7 steps to quickly develop software to deliver customer value

Digital Partnership

By Yoosuf Mohamed, Senior Vice President & Global Delivery Head – Cognizant Security and Engineering Practice, Cognizant

These field-testing steps can help organizations make the required changes to speed software to market that meets continuously changing market needs.

In today’s fast-paced digital economy, it has become clear that the traditional waterfall-style development processes are too expensive and slow to keep pace with the speed of change. Delivering software features and functionalities quickly enough to meet the continually changing market demands requires a shift to a DevOps model, which combines software development with operations. When deployed effectively, DevOps ensures that software changes are delivered continuously, with new features delivered as minimum viable products (MVPs) that are fine-tuned over time.

However, organizations struggle in effecting this fundamental change to deliver the right software at the right speed to win over competition.

Here are seven essential steps that can help application developers unlock value within their legacy applications, beat competition and win customer adoption and loyalty by producing innovative products and services.

Step 1: Pair programming

Organizations can start a new approach to software development by getting programmers to collaborate in a paired development environment. In pair programming, two developers work together at one machine, with the “driver” writing code and the other reviewing it and considering its architectural implications. The continuous knowledge transfer, and the communication helps developers identify more solutions to problems than they would have realized when working alone.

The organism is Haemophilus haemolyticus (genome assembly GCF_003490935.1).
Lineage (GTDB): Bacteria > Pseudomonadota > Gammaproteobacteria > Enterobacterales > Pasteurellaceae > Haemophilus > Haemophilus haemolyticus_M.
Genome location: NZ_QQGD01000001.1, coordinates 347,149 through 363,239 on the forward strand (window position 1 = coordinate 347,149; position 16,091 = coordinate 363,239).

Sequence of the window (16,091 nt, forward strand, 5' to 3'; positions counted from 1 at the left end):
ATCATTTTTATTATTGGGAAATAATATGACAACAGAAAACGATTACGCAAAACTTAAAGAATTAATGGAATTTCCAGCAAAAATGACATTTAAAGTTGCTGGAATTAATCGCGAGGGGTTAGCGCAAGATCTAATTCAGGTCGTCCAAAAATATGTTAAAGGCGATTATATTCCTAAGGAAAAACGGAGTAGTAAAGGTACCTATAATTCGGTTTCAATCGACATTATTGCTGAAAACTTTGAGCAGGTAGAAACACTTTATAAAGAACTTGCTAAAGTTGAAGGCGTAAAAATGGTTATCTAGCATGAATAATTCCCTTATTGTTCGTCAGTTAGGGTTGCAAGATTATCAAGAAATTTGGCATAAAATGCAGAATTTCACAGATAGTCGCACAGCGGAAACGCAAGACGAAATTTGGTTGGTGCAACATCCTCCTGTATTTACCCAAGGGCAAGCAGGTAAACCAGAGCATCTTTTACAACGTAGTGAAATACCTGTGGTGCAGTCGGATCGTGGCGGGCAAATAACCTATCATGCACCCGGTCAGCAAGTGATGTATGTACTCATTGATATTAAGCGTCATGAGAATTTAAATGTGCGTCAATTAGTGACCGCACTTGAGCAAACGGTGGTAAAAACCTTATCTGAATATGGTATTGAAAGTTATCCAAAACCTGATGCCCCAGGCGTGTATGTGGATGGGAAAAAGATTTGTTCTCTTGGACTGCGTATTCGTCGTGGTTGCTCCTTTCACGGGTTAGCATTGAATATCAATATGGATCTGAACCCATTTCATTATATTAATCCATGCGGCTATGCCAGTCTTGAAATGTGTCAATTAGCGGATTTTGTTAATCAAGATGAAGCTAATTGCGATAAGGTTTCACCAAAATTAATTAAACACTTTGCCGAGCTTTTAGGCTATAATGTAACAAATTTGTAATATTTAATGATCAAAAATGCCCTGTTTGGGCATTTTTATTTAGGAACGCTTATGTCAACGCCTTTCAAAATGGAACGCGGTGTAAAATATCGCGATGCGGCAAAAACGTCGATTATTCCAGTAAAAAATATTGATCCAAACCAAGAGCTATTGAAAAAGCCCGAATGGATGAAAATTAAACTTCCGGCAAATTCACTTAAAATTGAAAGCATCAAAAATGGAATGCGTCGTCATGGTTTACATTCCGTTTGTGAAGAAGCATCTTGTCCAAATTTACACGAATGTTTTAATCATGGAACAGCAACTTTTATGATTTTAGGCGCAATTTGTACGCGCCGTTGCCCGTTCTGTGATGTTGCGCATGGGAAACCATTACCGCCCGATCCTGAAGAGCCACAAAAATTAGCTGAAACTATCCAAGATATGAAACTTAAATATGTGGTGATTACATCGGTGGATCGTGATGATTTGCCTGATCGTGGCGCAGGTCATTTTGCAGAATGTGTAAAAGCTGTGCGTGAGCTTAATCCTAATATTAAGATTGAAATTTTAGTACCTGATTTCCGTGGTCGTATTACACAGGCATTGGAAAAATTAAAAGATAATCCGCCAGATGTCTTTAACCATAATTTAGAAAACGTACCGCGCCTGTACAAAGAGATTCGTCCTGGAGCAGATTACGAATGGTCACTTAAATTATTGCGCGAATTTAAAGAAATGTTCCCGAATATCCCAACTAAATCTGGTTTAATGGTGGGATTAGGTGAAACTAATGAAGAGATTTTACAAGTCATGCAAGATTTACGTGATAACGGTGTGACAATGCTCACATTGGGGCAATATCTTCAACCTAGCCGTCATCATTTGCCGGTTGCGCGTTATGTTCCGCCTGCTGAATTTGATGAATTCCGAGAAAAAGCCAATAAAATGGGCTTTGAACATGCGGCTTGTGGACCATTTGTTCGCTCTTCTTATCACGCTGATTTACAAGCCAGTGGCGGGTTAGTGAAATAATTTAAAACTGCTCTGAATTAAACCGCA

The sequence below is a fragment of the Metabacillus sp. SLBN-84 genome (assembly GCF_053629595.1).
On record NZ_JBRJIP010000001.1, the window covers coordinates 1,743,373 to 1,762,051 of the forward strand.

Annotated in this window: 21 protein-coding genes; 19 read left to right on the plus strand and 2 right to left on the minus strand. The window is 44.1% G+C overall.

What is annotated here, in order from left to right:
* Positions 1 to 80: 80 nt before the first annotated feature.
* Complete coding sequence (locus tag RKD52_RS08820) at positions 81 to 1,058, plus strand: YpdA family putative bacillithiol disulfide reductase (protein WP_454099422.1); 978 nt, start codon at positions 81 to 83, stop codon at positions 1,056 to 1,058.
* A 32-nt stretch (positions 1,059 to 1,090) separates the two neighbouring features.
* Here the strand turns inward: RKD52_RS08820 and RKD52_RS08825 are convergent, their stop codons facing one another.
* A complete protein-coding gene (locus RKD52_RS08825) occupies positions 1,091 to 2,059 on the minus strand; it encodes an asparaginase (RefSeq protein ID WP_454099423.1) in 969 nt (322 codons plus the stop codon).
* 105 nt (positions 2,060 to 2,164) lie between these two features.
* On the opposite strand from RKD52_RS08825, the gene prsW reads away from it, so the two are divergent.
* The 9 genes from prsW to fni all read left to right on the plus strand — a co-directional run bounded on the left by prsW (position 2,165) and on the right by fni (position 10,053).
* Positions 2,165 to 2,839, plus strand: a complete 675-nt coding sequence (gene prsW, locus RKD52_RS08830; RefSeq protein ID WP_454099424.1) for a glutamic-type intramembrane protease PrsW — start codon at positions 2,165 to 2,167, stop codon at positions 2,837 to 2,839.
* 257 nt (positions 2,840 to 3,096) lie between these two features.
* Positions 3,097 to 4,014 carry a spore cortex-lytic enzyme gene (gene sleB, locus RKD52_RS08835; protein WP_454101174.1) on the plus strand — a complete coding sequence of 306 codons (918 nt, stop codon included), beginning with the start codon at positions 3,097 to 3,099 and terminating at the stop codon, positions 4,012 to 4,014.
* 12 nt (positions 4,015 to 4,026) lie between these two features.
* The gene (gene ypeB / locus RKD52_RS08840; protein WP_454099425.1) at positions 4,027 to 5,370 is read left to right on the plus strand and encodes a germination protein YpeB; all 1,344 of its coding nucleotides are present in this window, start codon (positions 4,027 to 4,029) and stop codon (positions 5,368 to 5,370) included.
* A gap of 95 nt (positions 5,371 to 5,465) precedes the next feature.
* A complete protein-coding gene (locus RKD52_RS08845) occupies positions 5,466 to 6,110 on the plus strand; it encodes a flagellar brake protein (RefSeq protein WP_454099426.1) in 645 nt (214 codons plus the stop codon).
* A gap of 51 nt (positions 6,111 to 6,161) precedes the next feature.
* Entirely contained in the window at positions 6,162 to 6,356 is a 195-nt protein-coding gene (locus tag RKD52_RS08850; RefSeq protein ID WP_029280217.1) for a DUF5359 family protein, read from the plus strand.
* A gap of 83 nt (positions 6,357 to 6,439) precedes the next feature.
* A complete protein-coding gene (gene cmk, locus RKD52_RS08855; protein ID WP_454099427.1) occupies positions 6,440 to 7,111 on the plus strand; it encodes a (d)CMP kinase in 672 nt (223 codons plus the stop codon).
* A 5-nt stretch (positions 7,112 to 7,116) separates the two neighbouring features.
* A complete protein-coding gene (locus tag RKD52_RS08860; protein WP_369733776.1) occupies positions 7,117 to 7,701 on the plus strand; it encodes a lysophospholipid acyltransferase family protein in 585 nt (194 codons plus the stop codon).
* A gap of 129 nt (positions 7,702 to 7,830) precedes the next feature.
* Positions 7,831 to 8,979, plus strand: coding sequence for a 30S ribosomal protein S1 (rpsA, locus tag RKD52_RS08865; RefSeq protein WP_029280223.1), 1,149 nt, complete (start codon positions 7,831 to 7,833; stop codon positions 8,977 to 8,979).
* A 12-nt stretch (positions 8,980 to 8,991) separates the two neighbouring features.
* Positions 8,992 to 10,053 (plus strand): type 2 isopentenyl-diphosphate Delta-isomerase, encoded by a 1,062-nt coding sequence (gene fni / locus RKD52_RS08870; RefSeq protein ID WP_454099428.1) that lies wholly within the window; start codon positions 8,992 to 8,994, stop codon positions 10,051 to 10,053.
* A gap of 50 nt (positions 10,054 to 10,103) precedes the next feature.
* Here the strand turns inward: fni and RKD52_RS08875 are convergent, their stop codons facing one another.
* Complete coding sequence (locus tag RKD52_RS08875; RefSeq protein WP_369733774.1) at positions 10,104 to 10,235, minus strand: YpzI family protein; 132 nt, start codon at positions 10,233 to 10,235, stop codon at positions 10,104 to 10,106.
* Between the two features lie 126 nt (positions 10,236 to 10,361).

As members rotate among these roles, they gain more context into each software module, enabling them to identify issues and effect resolutions or architectural changes.
Step 2: Continuous integration, continuous delivery

Speed to market is essential to keep pace with business demands and to maintain relevance. It is this need for speed that has made continuous integration and delivery of code essential. Unlike the traditional approach of delivering code every 12 to 18 months, application developers have to deliver and integrate code at least five to six times a day, keeping pace with the changing client requirements. It is crucial to continuously validate whether what is being built makes sense to the customer. Continuous delivery and test-driven development enables developers to work in small batch sizes and deliver changes immediately. This approach is designed to fix bugs swiftly, and avoid any massive disruptions or failures during the development process.

Step 3: Test-driven development

In a DevOps world of continuous integration and deployment, too much code transforms software from being a competitive advantage to a high-cost liability. Developers should adopt a test-driven development approach that involves first writing the test code that describes the expected behaviour of implementation and then running the test. Any changes can now be quickly made and validated without interruptions. The fast feedback mechanism in the test-driven environment acts as a safety net, keeping the business from wasting precious time and effort on flawed code that will add to its maintenance burden in the future.